An idyllic day in the swampy township of Belews Creek. We sweep across gray skies and brown grass. A flyer tacked to a dead tree reads:
SAMMY & EARL
“THE FIX-IT BROTHERS”
IF WE CAN’T FIX-IT… THROW IT AWAY!
CALL 99 FIX-IT
The camera lingers here for a full minute, providing your introduction to the aesthetic priorities of North Carolina filmmaker Phil Smoot.
A round child is chased through the forest by rabid lapdogs and rescued by an elderly, whip-wielding forest ranger. The steel-nerved granddad is played by western film legend Lash LaRue, known in ‘40s and ‘50s Hollywood for his gleaming grin and his deafening whipcrack.
A Native American mystic dies as he utters the word “Toltec.” The Caucasoid townfolk wait far too long to check the local encyclopedia and learn that the Toltecs were ancient occultists who ate human flesh to gain eternal life.
A gaggle of college students have moved into the mystic’s former home. The fitness nut, the wise-cracking horndog, the token sassy black friend and the fuming bigot take turns chugging beers and showering with the door open. They post a NO SOLICITING sign in the living room. They eat unhealthy snacks and listen to rock music.
Inevitably, their excessive stereo volume reawakens the quartet of bloodthirsty Toltecs, who stomp around the house menacing, murdering and occasionally slapping each other. They look like a caramel-covered black metal group and talk like the teacher from Peanuts. Fortunately, Lash LaRue intervenes by the time only most of the locals have been savagely annihilated.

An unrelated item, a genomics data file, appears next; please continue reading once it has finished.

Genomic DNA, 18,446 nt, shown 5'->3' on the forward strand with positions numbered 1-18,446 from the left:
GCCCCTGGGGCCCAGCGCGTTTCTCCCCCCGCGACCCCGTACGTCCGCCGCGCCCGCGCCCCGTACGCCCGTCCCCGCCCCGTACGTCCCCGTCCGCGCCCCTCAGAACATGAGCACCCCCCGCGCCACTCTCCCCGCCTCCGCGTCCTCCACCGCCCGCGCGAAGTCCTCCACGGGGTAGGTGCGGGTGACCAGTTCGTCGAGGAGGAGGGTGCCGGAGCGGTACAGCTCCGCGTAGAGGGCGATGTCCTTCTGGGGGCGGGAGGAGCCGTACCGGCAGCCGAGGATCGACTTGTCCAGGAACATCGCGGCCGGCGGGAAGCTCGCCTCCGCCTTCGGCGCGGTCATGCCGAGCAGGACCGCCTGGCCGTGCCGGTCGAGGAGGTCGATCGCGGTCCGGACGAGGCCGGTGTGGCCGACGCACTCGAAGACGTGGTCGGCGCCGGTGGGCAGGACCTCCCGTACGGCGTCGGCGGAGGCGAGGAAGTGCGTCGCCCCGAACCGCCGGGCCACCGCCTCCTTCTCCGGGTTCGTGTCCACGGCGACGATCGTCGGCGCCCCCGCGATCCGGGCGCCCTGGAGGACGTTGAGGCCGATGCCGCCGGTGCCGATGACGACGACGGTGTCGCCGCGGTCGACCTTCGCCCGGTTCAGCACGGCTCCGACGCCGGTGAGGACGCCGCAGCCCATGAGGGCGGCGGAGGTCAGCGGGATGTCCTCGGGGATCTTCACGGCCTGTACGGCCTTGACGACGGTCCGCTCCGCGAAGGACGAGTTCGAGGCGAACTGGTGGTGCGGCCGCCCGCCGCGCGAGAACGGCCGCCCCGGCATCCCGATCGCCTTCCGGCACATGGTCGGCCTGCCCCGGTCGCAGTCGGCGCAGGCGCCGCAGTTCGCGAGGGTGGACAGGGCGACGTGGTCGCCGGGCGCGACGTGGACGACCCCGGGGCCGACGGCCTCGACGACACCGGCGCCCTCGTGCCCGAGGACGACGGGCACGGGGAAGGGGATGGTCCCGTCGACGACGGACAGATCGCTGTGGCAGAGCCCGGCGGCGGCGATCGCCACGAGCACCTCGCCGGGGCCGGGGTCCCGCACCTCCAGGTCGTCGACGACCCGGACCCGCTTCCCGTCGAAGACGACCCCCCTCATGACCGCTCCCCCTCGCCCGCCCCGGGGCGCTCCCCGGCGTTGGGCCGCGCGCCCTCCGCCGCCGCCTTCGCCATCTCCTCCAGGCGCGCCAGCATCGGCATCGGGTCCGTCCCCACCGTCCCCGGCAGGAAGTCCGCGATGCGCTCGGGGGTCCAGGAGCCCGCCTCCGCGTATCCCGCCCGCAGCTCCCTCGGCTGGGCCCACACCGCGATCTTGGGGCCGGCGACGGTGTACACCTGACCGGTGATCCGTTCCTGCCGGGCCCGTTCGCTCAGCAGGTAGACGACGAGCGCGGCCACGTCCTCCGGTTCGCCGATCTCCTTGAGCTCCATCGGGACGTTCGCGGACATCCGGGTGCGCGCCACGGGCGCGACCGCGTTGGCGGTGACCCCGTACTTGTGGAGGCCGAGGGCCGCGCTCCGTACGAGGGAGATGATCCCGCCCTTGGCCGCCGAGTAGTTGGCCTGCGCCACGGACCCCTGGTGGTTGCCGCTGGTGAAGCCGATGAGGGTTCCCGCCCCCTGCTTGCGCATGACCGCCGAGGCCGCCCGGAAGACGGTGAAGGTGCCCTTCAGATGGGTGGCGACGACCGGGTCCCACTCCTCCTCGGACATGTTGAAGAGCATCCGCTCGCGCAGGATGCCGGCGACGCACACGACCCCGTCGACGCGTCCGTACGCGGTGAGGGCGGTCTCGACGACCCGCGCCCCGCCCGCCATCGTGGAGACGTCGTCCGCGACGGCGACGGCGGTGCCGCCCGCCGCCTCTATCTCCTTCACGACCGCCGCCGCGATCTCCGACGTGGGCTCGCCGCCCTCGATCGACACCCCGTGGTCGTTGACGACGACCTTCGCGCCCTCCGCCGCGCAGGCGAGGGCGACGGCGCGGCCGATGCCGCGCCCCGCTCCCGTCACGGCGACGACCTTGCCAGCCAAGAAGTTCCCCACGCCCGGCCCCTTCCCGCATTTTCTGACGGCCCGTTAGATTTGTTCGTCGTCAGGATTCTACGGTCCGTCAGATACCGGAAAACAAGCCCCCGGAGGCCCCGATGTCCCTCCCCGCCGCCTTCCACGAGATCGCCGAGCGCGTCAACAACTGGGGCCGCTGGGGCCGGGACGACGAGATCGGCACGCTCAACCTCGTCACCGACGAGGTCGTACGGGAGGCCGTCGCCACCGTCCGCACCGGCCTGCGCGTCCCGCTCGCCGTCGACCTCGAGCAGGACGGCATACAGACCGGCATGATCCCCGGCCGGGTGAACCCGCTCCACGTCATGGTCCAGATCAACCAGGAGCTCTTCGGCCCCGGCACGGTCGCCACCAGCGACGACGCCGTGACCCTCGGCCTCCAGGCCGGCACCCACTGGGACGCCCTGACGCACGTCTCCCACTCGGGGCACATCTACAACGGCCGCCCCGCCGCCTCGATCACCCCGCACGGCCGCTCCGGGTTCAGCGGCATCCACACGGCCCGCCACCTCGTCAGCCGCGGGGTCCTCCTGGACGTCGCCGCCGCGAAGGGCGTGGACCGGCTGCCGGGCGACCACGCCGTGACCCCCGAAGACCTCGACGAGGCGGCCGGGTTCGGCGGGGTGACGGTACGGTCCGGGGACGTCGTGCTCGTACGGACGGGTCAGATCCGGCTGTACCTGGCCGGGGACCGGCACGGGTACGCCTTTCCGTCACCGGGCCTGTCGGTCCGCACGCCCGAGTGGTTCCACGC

During his bizarre climactic whip-battle against a supremely uncoordinated Toltec death god, LaRue’s eyebrow arches with a painful moment of realization. Thirty years past the apex of his career, his relentless slurring indicates that he’d either had a stroke or inebriated himself against the ego-shock of appearing in regional horror films. He’d ridden the highest wave of cowboy stardom at the genre’s crest. Even just a few years before The Dark Power, he’d personally been hired to train Harrison Ford how to crack a whip on the set of Raiders of the Lost Ark. Now, here he was, waving his tired arms at a confused goon in a wig on a back porch in the middle of North Carolina.
That being said, he and the rest of the cast are determined to give their all. The hatchet-wielding Toltec has the unbridled energy of ten bus-station meth enthusiasts. The majority of the townsfolk are relentlessly pissed off, constantly exercising their most toilet-flavored vocabulary. This is especially the case with the lumbering local plumber, who punctuates blustery racist rants with threats to his nine-year-old son: “If I ever catch you acting like one of them scrotum-heads, I’ll beat your ass with a weed-eater.” Later, the boy steals his truck.
Like Smoot’s only other directorial effort Alien Outlaw (which was also produced in 1985 and starred Lash LaRue), much of The Dark Power’s score was performed on a kazoo, a child’s xylophone and an overturned plastic bucket. While it’s a far cry from the lonesome ballads of the open range, Lash LaRue couldn’t have asked for a finer theme for his swan song.
All right. I guess he could.